Trauma, insanity, and resurrection drive Roky Erickson's first album in 15 years. It's a singular, unsettling, and essential one: Rarely is a rock record so steady a guide to the intersection of spirituality and madness. Backed by Austin band Okkervill River and produced by its guitarist Will Sheff, True Love is an alternately sweet and scary glimpse of a man who has been called the father of psychedelic rock. Its core is "Please, Judge" and "John Lawman," a matched pair of tunes evoking Erickson's commitment to a Texas insane asylum in 1969 for possession of a single joint. The former is beseeching speak-song; the latter is Erickson in full Little Richard mode, railing against murderous authority figures.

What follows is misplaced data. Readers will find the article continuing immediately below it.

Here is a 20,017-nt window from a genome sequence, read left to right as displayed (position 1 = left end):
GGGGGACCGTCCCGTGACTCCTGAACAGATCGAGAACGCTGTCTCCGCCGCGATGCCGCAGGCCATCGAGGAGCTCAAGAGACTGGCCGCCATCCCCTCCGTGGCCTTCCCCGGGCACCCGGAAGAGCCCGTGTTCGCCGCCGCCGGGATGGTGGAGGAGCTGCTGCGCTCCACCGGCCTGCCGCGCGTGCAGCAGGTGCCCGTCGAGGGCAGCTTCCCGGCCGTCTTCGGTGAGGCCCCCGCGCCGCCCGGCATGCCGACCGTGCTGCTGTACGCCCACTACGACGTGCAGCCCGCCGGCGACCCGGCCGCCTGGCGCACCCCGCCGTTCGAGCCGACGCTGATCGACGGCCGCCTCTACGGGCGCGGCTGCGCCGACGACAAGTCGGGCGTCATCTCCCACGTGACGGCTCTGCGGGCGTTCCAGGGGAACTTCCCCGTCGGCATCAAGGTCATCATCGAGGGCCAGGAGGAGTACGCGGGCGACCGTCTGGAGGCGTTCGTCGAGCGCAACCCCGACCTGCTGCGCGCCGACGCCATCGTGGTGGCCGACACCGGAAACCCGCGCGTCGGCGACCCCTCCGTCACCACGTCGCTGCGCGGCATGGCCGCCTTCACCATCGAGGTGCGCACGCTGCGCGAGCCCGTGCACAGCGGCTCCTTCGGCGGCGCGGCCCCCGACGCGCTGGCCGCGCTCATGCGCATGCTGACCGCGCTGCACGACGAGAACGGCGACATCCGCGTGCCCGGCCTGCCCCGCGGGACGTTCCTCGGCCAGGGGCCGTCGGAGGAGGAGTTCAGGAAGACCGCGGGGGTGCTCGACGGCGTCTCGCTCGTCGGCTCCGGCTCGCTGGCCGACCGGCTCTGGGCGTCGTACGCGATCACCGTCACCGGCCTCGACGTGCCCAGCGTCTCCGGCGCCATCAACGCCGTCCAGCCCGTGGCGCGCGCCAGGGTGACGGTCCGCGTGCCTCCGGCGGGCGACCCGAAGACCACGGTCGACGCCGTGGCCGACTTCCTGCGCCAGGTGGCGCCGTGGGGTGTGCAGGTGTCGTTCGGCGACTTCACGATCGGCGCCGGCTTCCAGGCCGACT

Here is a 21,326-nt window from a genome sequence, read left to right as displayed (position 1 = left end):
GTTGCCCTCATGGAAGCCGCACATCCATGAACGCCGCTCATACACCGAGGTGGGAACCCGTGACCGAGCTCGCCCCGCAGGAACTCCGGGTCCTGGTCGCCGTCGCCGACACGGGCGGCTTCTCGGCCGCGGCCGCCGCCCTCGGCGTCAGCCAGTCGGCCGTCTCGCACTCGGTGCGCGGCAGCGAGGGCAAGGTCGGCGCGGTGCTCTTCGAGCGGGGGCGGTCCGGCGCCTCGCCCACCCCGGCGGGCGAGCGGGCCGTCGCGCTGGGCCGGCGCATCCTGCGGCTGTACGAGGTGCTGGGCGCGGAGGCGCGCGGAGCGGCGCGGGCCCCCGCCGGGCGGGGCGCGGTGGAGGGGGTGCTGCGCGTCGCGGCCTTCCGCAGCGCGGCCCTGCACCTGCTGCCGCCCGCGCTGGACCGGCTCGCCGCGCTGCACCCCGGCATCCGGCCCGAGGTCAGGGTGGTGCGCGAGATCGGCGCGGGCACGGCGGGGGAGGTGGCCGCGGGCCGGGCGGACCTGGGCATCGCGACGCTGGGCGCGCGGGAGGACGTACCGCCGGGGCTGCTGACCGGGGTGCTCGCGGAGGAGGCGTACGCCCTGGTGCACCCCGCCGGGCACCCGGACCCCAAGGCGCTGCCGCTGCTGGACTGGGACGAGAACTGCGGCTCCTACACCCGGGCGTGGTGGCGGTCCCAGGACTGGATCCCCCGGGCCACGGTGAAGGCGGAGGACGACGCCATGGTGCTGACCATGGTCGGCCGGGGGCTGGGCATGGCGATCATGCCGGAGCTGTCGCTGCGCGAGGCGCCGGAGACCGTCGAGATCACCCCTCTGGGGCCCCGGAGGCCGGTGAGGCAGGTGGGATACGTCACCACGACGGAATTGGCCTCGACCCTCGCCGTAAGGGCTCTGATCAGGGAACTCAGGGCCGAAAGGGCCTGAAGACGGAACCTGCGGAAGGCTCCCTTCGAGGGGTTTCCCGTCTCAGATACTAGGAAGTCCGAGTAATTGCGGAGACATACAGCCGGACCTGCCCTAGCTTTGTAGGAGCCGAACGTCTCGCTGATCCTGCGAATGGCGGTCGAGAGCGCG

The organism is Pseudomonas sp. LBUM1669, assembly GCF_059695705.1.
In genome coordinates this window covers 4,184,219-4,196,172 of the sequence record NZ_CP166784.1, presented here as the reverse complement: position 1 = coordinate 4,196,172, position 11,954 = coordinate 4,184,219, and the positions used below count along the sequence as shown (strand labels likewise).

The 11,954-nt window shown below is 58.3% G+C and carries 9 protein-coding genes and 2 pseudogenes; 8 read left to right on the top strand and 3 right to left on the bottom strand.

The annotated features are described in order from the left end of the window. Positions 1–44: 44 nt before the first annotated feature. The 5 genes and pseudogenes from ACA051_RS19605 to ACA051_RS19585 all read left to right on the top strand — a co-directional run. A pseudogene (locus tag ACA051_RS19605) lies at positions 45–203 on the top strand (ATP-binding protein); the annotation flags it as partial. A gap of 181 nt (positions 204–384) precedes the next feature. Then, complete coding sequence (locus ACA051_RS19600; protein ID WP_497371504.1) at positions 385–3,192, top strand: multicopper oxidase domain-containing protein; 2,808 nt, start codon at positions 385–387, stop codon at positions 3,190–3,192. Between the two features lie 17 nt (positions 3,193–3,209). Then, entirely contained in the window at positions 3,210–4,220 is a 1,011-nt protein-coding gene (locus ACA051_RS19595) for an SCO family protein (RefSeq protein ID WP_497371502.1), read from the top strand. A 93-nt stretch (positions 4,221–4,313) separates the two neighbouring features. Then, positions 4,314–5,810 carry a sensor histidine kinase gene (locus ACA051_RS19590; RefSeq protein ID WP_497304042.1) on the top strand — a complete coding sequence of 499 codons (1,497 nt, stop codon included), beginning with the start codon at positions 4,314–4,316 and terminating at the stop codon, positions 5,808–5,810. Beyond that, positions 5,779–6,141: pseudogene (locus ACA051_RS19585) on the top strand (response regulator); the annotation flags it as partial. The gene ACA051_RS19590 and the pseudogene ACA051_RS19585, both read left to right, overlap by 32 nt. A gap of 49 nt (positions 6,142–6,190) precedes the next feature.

The snarl of the menacing "You're Gonna Miss Me" — often called the original punk song — by Erickson's '60s band the 13th Floor Elevators, doesn't dominate True Love, a largely reflective collection of solo Erickson work culled from 40 years of writing in institutions, prisons, and his own homes. There's innocence in the soulful "Forever," the dizzy "Birds'd Crash," and the churchy, yearning "Be and Bring Me Home." There's jangly guitar rock in "Bring Back the Past" (a ringer for Warren Zevon's "Poor Poor Pitiful Me") and the ravishing "Goodbye Sweet Dreams." There's commitment to sanity and kindness in the irradiated "Devotional Number One" (an old recording) and the kindly, commanding title track. Beautifully and lovingly crafted, True Love Cast Out All Evil does far more than modernize a legend. It showcases a distinctive artist who has been through hell and returned to tell the tale. — Wolff